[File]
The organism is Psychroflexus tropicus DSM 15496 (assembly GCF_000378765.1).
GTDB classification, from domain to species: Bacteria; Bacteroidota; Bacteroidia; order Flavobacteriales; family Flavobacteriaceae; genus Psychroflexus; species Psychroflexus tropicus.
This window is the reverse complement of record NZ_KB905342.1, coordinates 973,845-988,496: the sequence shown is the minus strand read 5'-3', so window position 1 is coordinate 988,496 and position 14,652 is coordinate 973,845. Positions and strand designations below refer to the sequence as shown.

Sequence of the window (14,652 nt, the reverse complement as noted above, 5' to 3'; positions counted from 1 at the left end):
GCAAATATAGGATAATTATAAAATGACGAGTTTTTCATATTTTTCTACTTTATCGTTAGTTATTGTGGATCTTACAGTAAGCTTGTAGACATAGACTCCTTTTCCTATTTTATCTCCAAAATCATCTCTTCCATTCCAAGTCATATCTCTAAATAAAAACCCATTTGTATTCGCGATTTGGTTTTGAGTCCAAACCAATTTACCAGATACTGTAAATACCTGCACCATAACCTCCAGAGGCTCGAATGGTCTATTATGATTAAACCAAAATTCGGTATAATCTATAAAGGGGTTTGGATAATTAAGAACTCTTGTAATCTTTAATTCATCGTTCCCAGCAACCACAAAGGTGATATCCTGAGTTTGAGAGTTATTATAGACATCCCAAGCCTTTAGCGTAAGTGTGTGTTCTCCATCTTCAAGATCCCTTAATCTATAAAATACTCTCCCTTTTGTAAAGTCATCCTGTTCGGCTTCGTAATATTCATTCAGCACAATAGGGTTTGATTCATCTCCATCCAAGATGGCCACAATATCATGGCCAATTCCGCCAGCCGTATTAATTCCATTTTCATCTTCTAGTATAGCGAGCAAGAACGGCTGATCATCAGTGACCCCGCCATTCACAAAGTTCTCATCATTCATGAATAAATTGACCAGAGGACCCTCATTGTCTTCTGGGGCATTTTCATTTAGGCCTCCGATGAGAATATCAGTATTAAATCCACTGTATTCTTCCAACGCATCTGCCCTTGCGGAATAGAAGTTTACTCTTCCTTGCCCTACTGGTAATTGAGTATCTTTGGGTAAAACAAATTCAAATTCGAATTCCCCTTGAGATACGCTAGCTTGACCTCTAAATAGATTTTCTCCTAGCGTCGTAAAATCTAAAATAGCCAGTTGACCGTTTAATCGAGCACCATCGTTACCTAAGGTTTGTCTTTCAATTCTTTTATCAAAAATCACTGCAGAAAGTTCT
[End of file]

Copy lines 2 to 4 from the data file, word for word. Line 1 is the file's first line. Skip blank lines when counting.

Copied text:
GTDB classification, from domain to species: Bacteria; Bacteroidota; Bacteroidia; order Flavobacteriales; family Flavobacteriaceae; genus Psychroflexus; species Psychroflexus tropicus.
This window is the reverse complement of record NZ_KB905342.1, coordinates 973,845-988,496: the sequence shown is the minus strand read 5'-3', so window position 1 is coordinate 988,496 and position 14,652 is coordinate 973,845. Positions and strand designations below refer to the sequence as shown.

Sequence of the window (14,652 nt, the reverse complement as noted above, 5' to 3'; positions counted from 1 at the left end):